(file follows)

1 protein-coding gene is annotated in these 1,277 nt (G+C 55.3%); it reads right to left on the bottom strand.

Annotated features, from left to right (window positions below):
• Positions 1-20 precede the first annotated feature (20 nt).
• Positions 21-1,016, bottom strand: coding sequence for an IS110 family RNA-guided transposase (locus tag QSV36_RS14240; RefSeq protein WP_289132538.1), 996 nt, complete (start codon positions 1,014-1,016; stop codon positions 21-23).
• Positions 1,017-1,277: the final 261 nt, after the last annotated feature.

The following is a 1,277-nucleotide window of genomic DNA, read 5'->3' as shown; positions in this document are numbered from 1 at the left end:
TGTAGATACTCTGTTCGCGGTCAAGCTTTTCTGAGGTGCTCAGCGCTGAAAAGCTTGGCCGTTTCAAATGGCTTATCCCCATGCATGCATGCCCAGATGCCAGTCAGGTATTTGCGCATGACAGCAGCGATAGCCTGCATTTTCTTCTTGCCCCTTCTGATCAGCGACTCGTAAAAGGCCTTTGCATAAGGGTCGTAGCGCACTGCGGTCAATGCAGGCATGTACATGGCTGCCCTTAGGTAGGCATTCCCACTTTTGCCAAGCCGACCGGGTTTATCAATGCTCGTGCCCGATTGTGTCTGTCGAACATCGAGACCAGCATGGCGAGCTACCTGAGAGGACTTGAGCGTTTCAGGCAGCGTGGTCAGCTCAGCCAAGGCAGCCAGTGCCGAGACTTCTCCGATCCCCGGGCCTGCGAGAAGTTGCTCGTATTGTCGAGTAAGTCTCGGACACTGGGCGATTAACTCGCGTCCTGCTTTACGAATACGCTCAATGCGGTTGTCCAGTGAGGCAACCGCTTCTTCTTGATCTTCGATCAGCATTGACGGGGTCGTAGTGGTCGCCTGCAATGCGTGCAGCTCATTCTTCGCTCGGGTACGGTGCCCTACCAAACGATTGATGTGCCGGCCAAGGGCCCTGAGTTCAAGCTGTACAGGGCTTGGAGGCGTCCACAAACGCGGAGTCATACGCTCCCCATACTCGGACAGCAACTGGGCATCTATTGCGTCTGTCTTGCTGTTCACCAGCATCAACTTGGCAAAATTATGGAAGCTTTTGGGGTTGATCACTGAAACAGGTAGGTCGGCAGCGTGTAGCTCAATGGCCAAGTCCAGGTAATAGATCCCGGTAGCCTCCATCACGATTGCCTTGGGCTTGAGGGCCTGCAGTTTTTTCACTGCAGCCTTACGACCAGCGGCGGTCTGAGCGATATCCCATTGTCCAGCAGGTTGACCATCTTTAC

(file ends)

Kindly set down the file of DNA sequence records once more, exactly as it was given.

1 protein-coding gene is annotated in these 1,277 nt (G+C 55.3%); it reads right to left on the bottom strand.

Annotated features, from left to right (window positions below):
• Positions 1-20 precede the first annotated feature (20 nt).
• Positions 21-1,016, bottom strand: coding sequence for an IS110 family RNA-guided transposase (locus tag QSV36_RS14240; RefSeq protein WP_289132538.1), 996 nt, complete (start codon positions 1,014-1,016; stop codon positions 21-23).
• Positions 1,017-1,277: the final 261 nt, after the last annotated feature.

The following is a 1,277-nucleotide window of genomic DNA, read 5'->3' as shown; positions in this document are numbered from 1 at the left end:
TGTAGATACTCTGTTCGCGGTCAAGCTTTTCTGAGGTGCTCAGCGCTGAAAAGCTTGGCCGTTTCAAATGGCTTATCCCCATGCATGCATGCCCAGATGCCAGTCAGGTATTTGCGCATGACAGCAGCGATAGCCTGCATTTTCTTCTTGCCCCTTCTGATCAGCGACTCGTAAAAGGCCTTTGCATAAGGGTCGTAGCGCACTGCGGTCAATGCAGGCATGTACATGGCTGCCCTTAGGTAGGCATTCCCACTTTTGCCAAGCCGACCGGGTTTATCAATGCTCGTGCCCGATTGTGTCTGTCGAACATCGAGACCAGCATGGCGAGCTACCTGAGAGGACTTGAGCGTTTCAGGCAGCGTGGTCAGCTCAGCCAAGGCAGCCAGTGCCGAGACTTCTCCGATCCCCGGGCCTGCGAGAAGTTGCTCGTATTGTCGAGTAAGTCTCGGACACTGGGCGATTAACTCGCGTCCTGCTTTACGAATACGCTCAATGCGGTTGTCCAGTGAGGCAACCGCTTCTTCTTGATCTTCGATCAGCATTGACGGGGTCGTAGTGGTCGCCTGCAATGCGTGCAGCTCATTCTTCGCTCGGGTACGGTGCCCTACCAAACGATTGATGTGCCGGCCAAGGGCCCTGAGTTCAAGCTGTACAGGGCTTGGAGGCGTCCACAAACGCGGAGTCATACGCTCCCCATACTCGGACAGCAACTGGGCATCTATTGCGTCTGTCTTGCTGTTCACCAGCATCAACTTGGCAAAATTATGGAAGCTTTTGGGGTTGATCACTGAAACAGGTAGGTCGGCAGCGTGTAGCTCAATGGCCAAGTCCAGGTAATAGATCCCGGTAGCCTCCATCACGATTGCCTTGGGCTTGAGGGCCTGCAGTTTTTTCACTGCAGCCTTACGACCAGCGGCGGTCTGAGCGATATCCCATTGTCCAGCAGGTTGACCATCTTTAC